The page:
Should I sue, settle or use alternative dispute resolution (ADR)?

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Jeffrey Johnson is a legal writer with a focus on personal injury. He has worked on personal injury and sovereign immunity litigation in addition to experience in family, estate, and criminal law. He earned a J.D. from the University of Baltimore and has worked in legal offices and non-profits in Maryland, Texas, and North Carolina. He has also earned an MFA in screenwriting from Chapman Univer...

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UPDATED: Jul 15, 2021

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A personal injury lawsuit requires an immense amount of time, energy, and effort. For this reason alone, many people opt to settle their cases in order to move on quickly with their lives. An ongoing lawsuit is a constant reminder that an unpleasant incident occurred in your life and has caused you to suffer some type of injury. It is also a reminder of the individual who is at fault for your injury. If you decide to take your personal injury lawsuit to trial so that it can be heard in front of a jury, you may be selecting the most expensive and lengthiest option for dispute resolution.

Preparing for Your Personal Injury Trial

To prepare for your personal injury trial, attorneys will exchange “discovery,” which refers to documents, statements, photographs, etc. that can be used as evidence during the trial. During the discovery process, attorneys will take depositions, which are essentially question and answer sessions of all witnesses who may possess relevant information to support your case or to support the opposing party’s defense.

The deposition may be difficult if the injury you suffered was the result of a traumatic incident. The attorneys will ask you to explain every minute detail of your case and your injury, including all of the treatment you have sought for your injury. This aspect of the deposition may seem more like an interrogation than a question and answer session. Additionally, during their own depositions, other witnesses will have the ability to comment on your injury and how they feel it has affected you. This can be a painful process. On the flipside, this may be your opportunity to explain how you are truly injured and why the injury is by no fault of your own.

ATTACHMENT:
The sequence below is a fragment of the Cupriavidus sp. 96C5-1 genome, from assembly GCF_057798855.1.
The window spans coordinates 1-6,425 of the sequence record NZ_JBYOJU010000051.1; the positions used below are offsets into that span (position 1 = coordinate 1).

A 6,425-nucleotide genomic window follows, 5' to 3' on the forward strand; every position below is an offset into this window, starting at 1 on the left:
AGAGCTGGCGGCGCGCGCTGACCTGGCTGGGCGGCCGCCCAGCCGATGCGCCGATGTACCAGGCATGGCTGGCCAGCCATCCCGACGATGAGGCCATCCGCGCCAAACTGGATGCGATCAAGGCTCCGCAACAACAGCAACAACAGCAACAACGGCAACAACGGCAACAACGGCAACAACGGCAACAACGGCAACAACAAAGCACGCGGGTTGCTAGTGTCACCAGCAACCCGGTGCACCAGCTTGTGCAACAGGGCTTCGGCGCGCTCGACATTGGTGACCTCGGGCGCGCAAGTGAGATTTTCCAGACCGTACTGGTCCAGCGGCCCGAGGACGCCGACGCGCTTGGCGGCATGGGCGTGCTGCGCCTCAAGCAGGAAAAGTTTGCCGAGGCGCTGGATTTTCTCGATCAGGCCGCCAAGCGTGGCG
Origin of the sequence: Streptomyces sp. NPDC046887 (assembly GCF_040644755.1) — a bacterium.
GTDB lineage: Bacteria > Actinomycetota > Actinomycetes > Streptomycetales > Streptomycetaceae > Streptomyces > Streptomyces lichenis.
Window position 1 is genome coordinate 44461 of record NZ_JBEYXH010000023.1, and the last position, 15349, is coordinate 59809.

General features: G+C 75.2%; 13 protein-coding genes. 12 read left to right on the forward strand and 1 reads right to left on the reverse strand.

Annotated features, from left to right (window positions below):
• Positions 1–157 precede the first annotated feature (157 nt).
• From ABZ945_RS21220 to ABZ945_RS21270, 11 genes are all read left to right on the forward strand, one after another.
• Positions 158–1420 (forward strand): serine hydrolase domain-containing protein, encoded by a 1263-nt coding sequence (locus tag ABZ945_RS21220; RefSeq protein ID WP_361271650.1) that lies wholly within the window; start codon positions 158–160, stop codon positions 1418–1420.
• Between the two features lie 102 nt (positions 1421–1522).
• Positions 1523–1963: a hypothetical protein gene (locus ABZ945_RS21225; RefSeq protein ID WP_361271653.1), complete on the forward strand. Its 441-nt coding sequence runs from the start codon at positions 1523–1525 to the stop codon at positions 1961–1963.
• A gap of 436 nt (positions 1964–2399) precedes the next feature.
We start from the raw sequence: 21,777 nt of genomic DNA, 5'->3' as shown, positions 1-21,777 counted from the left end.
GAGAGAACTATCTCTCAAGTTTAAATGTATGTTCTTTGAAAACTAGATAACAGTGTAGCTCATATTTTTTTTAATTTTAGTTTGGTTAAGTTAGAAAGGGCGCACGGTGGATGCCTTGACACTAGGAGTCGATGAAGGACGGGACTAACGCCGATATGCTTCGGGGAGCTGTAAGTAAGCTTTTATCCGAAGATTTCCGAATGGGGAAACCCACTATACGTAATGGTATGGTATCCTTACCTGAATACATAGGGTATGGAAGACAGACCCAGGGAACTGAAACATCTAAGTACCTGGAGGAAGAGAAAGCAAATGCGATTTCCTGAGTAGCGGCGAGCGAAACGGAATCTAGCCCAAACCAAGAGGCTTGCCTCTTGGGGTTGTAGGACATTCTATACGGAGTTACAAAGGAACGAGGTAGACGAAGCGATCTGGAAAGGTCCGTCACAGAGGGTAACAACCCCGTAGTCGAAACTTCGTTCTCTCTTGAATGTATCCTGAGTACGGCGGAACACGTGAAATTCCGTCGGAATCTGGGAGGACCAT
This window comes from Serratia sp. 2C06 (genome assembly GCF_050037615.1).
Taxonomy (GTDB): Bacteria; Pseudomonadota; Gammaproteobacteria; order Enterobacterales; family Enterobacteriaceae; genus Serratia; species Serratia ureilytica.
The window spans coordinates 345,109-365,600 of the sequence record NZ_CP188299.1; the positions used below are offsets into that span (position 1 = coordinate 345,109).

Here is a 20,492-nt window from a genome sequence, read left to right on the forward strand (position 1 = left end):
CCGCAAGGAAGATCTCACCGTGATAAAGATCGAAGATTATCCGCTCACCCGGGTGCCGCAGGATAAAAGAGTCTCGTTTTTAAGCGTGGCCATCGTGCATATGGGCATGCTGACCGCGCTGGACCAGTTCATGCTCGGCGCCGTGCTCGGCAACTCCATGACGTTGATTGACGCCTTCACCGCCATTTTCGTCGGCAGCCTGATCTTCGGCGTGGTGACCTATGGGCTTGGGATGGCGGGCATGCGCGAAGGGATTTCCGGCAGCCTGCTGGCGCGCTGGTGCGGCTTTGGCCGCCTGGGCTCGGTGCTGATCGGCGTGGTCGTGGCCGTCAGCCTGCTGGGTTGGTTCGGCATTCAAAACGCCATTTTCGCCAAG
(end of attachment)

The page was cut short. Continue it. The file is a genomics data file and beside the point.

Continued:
Going to Trial 

Because the discovery process can be lengthy and the parties involved need time to review all of the evidence, a trial may not take place until three or four years after filing the action with the court. Furthermore, in order to increase your chances of success with a jury, your attorney will want to hire experts in relevant fields. These experts charge for meeting with the attorneys, drafting reports, and appearing in court to give live testimony. If you are awarded any money at the end of the trial, expert fees will be deducted from any amount that may be awarded.

Exploring Settlement Offers

Settlement may be your best route. However, in considering a settlement offer, make sure the offered amount is both fair and reasonable. It will likely be far less than you would ask from a jury, but it would be a guaranteed amount instead of taking your chances with a jury. In considering whether a settlement is fair, take into account your current medical expenses and potential future medical costs. If your injury is permanent, then you will need enough money to cover your medical expenses during the course of your lifetime.

Additionally, calculate your current lost wages, and any wages you may lose in the future due to this injury. If you cannot return to your current position because of your condition, and you have to accept a lower paying job, then that difference in earnings should be reflected in your settlement. It is important to note that the first settlement offer is rarely the last. In many cases, the other party will wait until the trial is about to begin to submit the “real” settlement offer. At this point, the opposing party has realized that he/she does not want to gamble with a jury.

Choosing Alternative Dispute Resolution (ADR) Instead of a Jury Trial

Instead of heading to trial or opting for a settlement offer, you can utilize an alternate dispute resolution option, often referred to as ADR. Two common types of ADR are mediation and arbitration. While a trial can be lengthy and expensive, resolution by ADR is considered fast and cheap. Instead of waiting years for an individual to rule on the matters of the lawsuit, you may decrease the wait period to a few months. Additionally, a mediator or arbitrator may be most familiar with the area of law described in your case. 

At trial, most of the time is spent educating the jury on the law and its application. The downside of ADR is that some of the safeguards given during civil trials may not be present, such as discovery rules for exchanging evidence between parties to prepare for trial. However, juries can be fickled and may hand down amplified or decreased damage awards depending on the party they liked more. You may receive a more appropriate award if you utilize ADR rather than taking a gamble on a fickled jury.

Getting Help from a Personal Injury Attorney

Whether you move forward with a personal injury trial, accept a settlement offer, or opt for ADR, you should only choose an option that you are comfortable with. Discuss all the options at length with your personal injury attorney, and make sure you are the one choosing the best course of action to help settle your personal injury case in your favor.

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